As the rain keeps coming and the puddles that became pools are now ponds, this is a time of year best spent planning the things that lie ahead. That involves contemplating already lapsed resolutions (in my case defrosting the freezer, eating more apples and fewer pieces of toast and marmite and opening those brown envelopes from HMRC). But also, more fun, looking forward to holidays: Argyll in May, a Landmark for my scary big birthday in August and a wedding anniversary trip to see William of Orange’s siege works at Maastricht (not everyone’s cup of tea, I know, but I can’t wait). And yet, are such things really what lie before us? Do we fundamentally ‘face’ the time ahead and stand with our backs turned to the past?
I had never given this question any thought until a few weeks ago. Every year History Today magazine has an excellent New Year’s party, this time in the Foundling Museum. By far the best event of the year for catching up with the fraternity of British historians, old and young; it is also when the Longman History awards are presented. The big winner this year was Norman Davies, whose books on European history, among them his outstanding history of Poland, are giants of scholarship. In his (admittedly rather long) speech, Davies talked about a fascinating thing, new to me: the Maori concept of history. As he described it, the Maori word for ‘history’ means ‘that which is in front of us’, and that for the future means ‘that which lies behind us’. So if we think of ourselves, or mankind, as standing on a celestial timeline, for them we are not gazing at the blankness of an unknowable future but rather facing the other way, contemplating the vivid detail of a known past.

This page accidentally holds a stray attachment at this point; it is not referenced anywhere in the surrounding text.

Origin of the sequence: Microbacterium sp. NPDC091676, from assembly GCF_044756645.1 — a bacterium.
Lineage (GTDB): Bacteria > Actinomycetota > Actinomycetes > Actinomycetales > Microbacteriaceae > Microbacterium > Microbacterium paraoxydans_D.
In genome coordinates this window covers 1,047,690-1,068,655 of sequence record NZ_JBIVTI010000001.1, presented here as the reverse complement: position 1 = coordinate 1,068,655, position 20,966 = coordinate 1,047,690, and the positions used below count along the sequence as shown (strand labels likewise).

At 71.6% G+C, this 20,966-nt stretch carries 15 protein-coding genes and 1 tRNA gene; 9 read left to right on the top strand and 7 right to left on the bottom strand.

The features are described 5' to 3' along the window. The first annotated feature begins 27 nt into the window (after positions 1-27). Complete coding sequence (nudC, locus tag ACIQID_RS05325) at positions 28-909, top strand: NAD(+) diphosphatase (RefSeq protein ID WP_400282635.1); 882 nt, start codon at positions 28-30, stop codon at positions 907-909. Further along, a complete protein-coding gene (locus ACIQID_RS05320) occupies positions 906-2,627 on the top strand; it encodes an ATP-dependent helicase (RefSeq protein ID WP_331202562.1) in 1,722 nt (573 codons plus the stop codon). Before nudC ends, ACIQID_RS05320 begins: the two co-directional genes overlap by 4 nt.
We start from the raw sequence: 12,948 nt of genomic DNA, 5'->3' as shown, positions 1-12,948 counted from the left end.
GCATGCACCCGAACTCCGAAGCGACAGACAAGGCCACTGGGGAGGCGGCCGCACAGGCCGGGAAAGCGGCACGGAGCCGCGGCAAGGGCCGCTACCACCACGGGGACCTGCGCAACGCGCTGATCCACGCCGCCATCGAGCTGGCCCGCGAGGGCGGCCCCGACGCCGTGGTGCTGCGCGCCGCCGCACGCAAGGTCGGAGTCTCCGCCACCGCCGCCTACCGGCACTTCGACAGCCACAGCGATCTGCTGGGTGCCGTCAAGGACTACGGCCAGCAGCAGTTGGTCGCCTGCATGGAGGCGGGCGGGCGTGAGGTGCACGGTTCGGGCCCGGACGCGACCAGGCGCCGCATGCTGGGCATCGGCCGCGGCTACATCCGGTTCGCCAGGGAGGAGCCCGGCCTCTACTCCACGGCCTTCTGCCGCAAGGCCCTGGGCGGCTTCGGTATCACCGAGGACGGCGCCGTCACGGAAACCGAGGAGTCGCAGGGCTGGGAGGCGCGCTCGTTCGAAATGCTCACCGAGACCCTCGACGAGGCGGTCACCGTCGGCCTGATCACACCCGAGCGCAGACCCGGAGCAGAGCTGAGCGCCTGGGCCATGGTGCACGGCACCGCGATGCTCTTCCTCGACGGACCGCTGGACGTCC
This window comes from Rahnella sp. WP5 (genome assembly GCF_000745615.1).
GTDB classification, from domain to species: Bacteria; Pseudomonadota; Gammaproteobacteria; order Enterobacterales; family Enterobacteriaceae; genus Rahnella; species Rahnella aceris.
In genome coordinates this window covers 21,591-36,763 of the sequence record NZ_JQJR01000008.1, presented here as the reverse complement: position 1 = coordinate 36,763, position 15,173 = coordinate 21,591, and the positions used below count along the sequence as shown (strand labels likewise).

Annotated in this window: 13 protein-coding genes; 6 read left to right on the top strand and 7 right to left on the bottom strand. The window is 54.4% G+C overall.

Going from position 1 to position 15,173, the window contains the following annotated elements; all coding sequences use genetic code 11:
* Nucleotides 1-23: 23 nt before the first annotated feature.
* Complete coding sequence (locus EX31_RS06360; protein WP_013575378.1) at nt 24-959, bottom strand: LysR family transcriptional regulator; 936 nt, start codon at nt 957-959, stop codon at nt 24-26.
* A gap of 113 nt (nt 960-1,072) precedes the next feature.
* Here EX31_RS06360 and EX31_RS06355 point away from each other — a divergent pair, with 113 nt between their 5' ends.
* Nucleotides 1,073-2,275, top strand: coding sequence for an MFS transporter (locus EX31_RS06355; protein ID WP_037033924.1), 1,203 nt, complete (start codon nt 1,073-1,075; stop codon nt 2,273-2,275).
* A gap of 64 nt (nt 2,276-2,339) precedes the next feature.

I must say it got me thinking. Long after leaving the party, and babble of conversation about missed publishers’ deadlines and embryonic TV series had receded, the image of us not in fact ‘facing the future’ but instead looking at the past, and only occasionally glancing forward stayed with me. When I told a colleague she said, yes, like sitting in a backward-facing seat on a bus, with a view of what you have already travelled past. It reminded me how on millennium eve 14 years ago, I felt not so much a thrill about the new decade and century, but an intense sense of gratitude for the family and friendships of that just finishing. That is not to say I feared or felt resistant to the future, just that my appreciation of what had already been was stronger. And so as I try to corral my straying family into a decision about whether we should gather at Saddell, Cavendish Hall or Wortham Manor, I now see my forthcoming birthday in Maori terms: no longer a gloomy contemplation of my middle age but (like Landmark’s wonderful buildings themselves) a chance to revel in the richness of all that has been.